# Lesson 14

Expressions and Story Problems

## Warm-up: Choral Count: Count On (10 minutes)

### Narrative

The purpose of this warm-up is to count on from a given number. As students count, point to the numbers posted so that students can follow along. To support students as they learn to count on, consider asking “What number comes after 3?” or providing a running start by counting “1, 2, 3…” and having students continue the count.

### Launch

• “Let’s count to 10.”
• Count to 10.

### Activity

• “Now start at the number 3 and count to 10.”
• Count on from 3 to 10.
• Repeat 3–4 times starting with other numbers within 10.

### Activity Synthesis

• “We can start counting at numbers other than 1. When we count on, we think about what number comes next when we count.”

## Activity 1: Expression for a Story Problem (10 minutes)

### Narrative

The purpose of this activity is for students to explain how a subtraction expression represents a story problem (MP2). Students connect the expression to the story problem and then solve the story problem. Students will be introduced to equations in a later unit.

MLR8 Discussion Supports. Invite students to use connecting cubes or counters with verbal descriptions to explain what happened in the story problem.

### Required Materials

Materials to Gather

### Launch

• Groups of 2
• “Tell your partner what happened in the story.”
• 30 seconds: quiet think time
• 1 minute: partner discussion
• Monitor for students who accurately retell the story. Choose at least one student to share with the class.
• Write the expression $$10 - 6$$.
• “How does this expression show what happens in the story problem?”
• 30 seconds: quiet think time
• 1 minute: partner discussion
• Share responses.

### Activity

• “Show your thinking using drawings, numbers, words, or objects.”
• 2 minutes: independent work time
• 2 minutes: partner discussion

### Student Facing

There were 10 people riding bikes in the park.

Then 6 of the people stopped riding to have lunch.

How many people are riding bikes now?

### Activity Synthesis

• Write “$$10 - 6$$.”
• “What does the 10 represent in the story problem? What does the 6 represent?”
• “10 take away 6 is 4. We can write that as $$10 - 6$$ is 4.”

## Activity 2: Which Expression? (10 minutes)

### Narrative

The purpose of this activity is for students to choose expressions that represent story problems (MP2).

Representation: Develop Language and Symbols. Synthesis: Students may benefit from comparing the two problems and identifying what is different about what happened in the story and the expression that represents the story. Make connections between Lin putting more rocks in her jar and the addition symbol in the expression and the kids that left to go jump rope and the subtraction symbol in the expression.
Supports accessibility for: Visual-Spatial Processing, Conceptual Processing

### Required Materials

Materials to Gather

### Launch

• Groups of 2
• “Which expression shows what happened in the story problem? Tell your partner how you know.”

### Activity

• 30 seconds: quiet think time
• 2 minutes: partner discussion
• Share responses.
• Repeat the steps with the second story problem and expressions.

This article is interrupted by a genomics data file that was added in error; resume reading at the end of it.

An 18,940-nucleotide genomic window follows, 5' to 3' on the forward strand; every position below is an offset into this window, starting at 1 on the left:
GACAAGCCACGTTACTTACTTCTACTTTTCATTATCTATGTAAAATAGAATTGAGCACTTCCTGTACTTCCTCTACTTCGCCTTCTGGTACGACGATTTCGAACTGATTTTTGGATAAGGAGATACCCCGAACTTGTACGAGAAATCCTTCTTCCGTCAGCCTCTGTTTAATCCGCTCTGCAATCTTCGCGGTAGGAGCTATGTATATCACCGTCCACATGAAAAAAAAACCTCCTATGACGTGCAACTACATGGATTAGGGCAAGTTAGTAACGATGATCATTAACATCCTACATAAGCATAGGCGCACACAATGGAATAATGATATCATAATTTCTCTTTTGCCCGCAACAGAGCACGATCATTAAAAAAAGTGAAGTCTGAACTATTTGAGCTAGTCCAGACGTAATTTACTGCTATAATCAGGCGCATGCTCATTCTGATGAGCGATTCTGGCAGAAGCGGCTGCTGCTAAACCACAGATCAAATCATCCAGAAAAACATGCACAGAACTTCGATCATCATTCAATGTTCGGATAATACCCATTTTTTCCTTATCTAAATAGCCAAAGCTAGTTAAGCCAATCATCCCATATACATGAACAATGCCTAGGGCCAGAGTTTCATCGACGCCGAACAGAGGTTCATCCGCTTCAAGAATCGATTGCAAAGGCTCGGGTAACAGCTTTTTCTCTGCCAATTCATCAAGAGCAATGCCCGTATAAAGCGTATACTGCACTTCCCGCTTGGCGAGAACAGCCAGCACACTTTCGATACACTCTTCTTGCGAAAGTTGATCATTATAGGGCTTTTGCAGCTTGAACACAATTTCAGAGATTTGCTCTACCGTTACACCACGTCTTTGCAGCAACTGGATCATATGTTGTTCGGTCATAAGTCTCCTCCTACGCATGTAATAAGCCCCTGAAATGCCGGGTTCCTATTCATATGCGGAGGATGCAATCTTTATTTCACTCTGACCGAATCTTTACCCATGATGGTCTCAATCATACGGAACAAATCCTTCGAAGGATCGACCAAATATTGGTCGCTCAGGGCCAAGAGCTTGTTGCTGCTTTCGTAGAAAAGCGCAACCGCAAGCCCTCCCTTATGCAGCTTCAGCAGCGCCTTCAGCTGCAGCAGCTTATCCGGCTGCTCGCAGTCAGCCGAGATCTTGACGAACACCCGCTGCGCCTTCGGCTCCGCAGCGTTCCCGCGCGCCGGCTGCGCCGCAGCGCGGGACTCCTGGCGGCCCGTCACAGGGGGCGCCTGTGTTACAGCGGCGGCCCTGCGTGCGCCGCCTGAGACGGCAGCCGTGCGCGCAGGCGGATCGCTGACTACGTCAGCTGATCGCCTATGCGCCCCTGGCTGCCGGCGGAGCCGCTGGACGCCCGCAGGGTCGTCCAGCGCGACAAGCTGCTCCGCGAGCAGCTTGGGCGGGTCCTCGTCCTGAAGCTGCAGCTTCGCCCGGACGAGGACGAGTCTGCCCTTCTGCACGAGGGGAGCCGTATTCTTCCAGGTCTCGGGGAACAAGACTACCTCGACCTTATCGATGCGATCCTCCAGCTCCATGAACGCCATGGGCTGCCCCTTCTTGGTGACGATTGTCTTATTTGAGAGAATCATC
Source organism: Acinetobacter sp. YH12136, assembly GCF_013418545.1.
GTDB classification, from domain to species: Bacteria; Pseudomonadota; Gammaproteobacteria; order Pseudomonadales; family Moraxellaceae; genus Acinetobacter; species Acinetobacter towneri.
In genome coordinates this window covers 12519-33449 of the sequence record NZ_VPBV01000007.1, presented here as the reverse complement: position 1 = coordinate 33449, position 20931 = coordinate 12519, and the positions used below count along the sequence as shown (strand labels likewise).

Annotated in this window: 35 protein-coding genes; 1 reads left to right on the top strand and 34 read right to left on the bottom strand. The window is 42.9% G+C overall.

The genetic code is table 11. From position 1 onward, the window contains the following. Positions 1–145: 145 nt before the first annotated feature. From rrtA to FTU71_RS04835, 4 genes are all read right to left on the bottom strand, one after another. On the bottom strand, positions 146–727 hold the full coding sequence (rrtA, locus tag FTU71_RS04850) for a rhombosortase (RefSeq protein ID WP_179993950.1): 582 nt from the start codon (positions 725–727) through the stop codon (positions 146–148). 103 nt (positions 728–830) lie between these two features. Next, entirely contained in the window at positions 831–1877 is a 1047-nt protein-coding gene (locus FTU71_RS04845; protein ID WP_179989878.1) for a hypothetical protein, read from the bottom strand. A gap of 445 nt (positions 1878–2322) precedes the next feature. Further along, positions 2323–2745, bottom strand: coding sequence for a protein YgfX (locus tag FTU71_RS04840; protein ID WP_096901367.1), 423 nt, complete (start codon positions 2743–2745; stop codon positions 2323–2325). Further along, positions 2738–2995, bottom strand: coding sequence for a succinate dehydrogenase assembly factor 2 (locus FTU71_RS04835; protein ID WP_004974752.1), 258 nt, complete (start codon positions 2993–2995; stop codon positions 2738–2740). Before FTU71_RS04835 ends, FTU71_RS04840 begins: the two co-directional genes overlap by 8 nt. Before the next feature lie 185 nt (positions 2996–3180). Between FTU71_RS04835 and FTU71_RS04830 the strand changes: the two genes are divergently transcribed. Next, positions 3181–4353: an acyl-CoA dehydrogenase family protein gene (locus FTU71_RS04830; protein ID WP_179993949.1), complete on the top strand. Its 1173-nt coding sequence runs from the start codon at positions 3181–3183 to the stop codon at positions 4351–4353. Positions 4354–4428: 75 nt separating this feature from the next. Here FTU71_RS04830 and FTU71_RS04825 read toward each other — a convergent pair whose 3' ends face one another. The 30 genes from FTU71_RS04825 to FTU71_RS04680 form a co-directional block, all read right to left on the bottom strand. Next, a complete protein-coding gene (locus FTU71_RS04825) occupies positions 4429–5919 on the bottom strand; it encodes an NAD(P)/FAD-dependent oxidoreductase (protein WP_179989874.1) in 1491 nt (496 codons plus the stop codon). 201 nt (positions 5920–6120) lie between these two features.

### Student Facing

1. There were 2 rocks in Lin’s jar.
At the park, Lin put 4 more rocks into her jar.
How many rocks are in Lin’s jar now?

$$3 + 3$$

$$6 - 2$$

$$2 + 4$$

2. There were 8 kids playing hopscotch.
3 of the kids left to go jump rope.
How many kids are playing hopscotch now?

$$8 + 3$$

$$3 - 3$$

$$8 - 3$$

### Student Response

If students match the second story problem with an expression other than $$8 - 3$$, consider asking:

• “Can you tell me what is happening in the story problem?”
• “Is something being added or taken away in the story problem? How can that help you figure out which expression matches?”

### Activity Synthesis

• Display $$8 + 3$$ and $$8 - 3$$. If needed, reread the second story problem.
• “Which expression did you choose? How did you know which expression to choose?” ($$8 - 3$$. Some of the kids left, so I chose the one with the minus sign.)
• Display $$8 - 3$$.
• “Use this expression to tell your partner what happened in the story.”

## Activity 3: Centers: Choice Time (25 minutes)

### Narrative

The purpose of this activity is for students to choose from activities that offer practice writing numbers and telling and solving story problems. Students choose from any stage of previously introduced centers.
• Number Race
• Math Stories
Students will choose from these centers throughout the section. Keep materials from these centers organized to use each day.

### Required Materials

Materials to Gather

### Required Preparation

• Gather materials from:
• Number Race, Stage 1
• Math Stories, Stages 1 and 2

### Launch

• “Today we are going to choose from centers we have already learned.”
• Display the center choices in the student book.
• “Think about what you would like to do first.”
• 30 seconds: quiet think time

### Activity

• Invite students to work at the center of their choice.
• 10 minutes: center work time
• “Choose what you would like to do next.”
• 10 minutes: center work time

Choose a center.

Number Race

Math Stories

### Activity Synthesis

• “What was your favorite story problem that your partner told you? Why was it your favorite?”

## Lesson Synthesis

### Lesson Synthesis

There were 10 people riding bikes in the park.
Then 6 of the people stopped riding to have lunch.
How many people are riding bikes now?

Display $$10 + 6$$.

“Han says that $$10 + 6$$ matches this story problem because there are 10 people first and then there are 6 people. What do you think?” (It doesn't match. 6 people stopped riding bikes, so you need to use $$10 - 6$$.)